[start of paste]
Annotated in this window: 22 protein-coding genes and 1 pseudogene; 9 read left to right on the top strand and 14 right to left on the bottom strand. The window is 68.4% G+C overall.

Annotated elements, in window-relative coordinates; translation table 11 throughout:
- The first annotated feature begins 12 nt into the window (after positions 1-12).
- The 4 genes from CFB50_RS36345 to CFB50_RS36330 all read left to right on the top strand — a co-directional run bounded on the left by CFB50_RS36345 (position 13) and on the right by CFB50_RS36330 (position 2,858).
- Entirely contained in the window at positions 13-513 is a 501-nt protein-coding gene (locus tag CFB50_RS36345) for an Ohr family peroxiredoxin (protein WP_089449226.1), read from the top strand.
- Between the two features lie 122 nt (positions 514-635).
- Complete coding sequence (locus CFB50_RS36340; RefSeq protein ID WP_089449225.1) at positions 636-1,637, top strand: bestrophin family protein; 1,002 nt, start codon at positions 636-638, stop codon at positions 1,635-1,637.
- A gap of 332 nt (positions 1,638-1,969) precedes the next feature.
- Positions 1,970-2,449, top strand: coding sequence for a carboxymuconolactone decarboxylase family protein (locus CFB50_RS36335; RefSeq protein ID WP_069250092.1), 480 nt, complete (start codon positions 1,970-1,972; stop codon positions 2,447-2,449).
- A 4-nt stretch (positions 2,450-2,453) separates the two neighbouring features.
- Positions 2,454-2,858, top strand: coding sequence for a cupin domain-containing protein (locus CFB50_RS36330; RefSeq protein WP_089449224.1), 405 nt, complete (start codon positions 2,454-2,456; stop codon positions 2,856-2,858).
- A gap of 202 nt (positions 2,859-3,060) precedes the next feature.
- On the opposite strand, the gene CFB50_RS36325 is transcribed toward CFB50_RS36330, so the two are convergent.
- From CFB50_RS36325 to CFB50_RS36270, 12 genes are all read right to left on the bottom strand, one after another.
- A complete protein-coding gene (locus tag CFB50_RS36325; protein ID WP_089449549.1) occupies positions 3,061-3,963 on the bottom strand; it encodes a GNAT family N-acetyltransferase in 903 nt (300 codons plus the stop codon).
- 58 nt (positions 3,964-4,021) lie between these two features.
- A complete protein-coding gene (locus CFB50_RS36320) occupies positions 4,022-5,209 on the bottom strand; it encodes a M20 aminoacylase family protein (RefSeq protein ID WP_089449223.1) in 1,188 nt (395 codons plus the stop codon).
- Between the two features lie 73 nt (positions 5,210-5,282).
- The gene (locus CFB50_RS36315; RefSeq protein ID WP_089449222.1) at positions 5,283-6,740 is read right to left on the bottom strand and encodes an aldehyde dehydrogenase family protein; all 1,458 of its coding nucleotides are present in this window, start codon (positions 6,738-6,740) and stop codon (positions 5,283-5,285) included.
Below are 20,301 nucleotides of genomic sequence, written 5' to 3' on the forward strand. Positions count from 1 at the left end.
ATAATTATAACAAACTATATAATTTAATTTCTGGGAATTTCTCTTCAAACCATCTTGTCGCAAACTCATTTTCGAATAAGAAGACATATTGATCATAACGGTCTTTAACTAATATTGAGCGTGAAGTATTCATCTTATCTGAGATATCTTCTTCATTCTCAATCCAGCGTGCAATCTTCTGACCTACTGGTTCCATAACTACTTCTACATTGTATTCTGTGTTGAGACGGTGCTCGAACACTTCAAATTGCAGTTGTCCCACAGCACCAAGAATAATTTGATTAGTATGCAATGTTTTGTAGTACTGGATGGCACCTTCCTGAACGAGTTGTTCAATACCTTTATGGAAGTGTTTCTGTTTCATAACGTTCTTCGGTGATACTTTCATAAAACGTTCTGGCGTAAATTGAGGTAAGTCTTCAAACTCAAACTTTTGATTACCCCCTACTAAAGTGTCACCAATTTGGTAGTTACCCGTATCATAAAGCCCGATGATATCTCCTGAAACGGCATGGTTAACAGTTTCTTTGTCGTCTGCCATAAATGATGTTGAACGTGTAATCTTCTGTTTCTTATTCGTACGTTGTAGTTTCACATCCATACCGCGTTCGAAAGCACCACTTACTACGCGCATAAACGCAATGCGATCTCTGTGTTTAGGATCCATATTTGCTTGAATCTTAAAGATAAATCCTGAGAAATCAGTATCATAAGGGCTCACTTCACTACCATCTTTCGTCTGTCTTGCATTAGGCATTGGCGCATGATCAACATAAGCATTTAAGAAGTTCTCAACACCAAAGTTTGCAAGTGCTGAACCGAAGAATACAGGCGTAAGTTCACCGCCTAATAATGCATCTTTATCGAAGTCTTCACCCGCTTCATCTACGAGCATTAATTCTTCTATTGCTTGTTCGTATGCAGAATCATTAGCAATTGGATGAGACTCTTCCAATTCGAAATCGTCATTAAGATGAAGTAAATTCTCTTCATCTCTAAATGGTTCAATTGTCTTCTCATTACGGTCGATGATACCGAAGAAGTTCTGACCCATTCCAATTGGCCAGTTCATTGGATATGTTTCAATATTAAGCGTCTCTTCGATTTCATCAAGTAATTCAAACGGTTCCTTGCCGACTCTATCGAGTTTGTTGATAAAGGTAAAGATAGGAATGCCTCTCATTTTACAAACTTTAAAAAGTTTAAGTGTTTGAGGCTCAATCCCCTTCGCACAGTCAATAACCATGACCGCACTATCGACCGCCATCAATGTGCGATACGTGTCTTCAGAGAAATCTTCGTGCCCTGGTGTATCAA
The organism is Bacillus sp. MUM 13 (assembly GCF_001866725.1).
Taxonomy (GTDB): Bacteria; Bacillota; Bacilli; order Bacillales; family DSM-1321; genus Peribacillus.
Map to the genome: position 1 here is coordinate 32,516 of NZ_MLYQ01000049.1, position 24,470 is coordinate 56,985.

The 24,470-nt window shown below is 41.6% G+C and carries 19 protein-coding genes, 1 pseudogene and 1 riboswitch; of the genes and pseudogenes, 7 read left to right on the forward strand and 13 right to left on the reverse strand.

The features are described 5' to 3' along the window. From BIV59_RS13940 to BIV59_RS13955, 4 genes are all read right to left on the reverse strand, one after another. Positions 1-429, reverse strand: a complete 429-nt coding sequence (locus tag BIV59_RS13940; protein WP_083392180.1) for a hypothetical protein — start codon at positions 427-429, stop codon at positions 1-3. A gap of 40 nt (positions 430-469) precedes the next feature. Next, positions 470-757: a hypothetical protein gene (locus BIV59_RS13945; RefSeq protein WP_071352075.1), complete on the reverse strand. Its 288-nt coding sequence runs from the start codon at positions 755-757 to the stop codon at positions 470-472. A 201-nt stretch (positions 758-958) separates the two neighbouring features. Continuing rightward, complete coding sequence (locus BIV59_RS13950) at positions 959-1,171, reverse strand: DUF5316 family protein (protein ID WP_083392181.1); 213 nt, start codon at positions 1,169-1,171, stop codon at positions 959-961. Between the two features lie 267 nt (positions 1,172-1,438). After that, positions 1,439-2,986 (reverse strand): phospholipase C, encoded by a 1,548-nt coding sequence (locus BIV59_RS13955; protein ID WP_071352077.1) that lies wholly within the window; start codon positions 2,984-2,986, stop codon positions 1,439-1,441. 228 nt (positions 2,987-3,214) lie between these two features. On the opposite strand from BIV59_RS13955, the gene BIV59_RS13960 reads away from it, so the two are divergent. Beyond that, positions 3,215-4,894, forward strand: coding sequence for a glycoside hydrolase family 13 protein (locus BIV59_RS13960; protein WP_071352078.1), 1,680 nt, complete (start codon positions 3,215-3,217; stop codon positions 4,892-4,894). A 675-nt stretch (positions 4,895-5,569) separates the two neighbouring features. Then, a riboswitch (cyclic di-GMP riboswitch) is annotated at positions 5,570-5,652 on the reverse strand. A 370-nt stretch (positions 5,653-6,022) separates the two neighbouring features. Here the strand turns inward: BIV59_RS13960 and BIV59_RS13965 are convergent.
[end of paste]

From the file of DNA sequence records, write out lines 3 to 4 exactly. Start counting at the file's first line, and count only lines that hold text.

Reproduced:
- The first annotated feature begins 12 nt into the window (after positions 1-12).
- The 4 genes from CFB50_RS36345 to CFB50_RS36330 all read left to right on the top strand — a co-directional run bounded on the left by CFB50_RS36345 (position 13) and on the right by CFB50_RS36330 (position 2,858).